If you’ve ever spent any time traversing EDSA Southbound from Quezon City to Makati, you’re no doubt familiar with that giant gaping hole in the ground at the corner of Ortigas Avenue. People who ride the MRT, especially, get a much better view of that deep pit right across from Robinsons Galleria and the POEA (Philippine Overseas Employment Administration) building.
That hole, which is now overrun with moss and vegetation, has been the subject of speculation for years. Why is it there? The land is pretty valuable, and somebody obviously tried to build something there. What happened?
Well we at Esquire did some, er, digging (get it?!) to get to the bottom (we’re on a roll!) of things. Here’s what we found.
Where is it exactly
First of all, while some people assume the area is already under San Juan, it’s actually in Brgy. Wack Wack, which means it falls under the jurisdiction of Mandaluyong. Years ago, there was a Tropical Hut restaurant on that land, and the only thing close to being a “skyscraper” in the area was the nearby Securities and Exchange Commission building.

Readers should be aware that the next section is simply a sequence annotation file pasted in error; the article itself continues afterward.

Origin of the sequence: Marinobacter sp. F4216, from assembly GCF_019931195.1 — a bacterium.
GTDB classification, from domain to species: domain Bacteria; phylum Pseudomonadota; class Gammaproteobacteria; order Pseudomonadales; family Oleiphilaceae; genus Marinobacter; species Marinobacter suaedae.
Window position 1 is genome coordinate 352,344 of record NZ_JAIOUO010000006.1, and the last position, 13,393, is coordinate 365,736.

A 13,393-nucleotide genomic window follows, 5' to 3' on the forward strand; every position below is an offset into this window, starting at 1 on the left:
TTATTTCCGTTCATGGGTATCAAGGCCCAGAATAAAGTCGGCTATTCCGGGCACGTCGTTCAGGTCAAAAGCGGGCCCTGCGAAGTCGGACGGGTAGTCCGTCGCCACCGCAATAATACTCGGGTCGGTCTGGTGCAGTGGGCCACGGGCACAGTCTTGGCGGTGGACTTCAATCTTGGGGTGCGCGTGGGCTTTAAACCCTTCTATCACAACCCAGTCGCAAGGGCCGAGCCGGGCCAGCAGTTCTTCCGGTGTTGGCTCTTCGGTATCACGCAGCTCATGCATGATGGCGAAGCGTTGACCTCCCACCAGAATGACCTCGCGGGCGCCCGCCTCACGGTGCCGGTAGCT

In the mid-1990s, the lot owner, a company called San Buena Realty and Development Corp., partnered with E. Ganzon Inc (EGI) to develop the land. The site measures 4,109 square meters and the idea was to build a 77-story mixed-use building with an eight-story basement. It was going to have a hotel, luxury residential units, and a bar right at the top. The project was to be called SkyCity Tower, and the developers had dreams of it being the tallest building in the country.
In April 1997, EGI fenced the land and demolished the structures on it. It also began excavating the ground in order to start laying the foundation. But according to court records, the company did so without first obtaining a barangay permit to dig.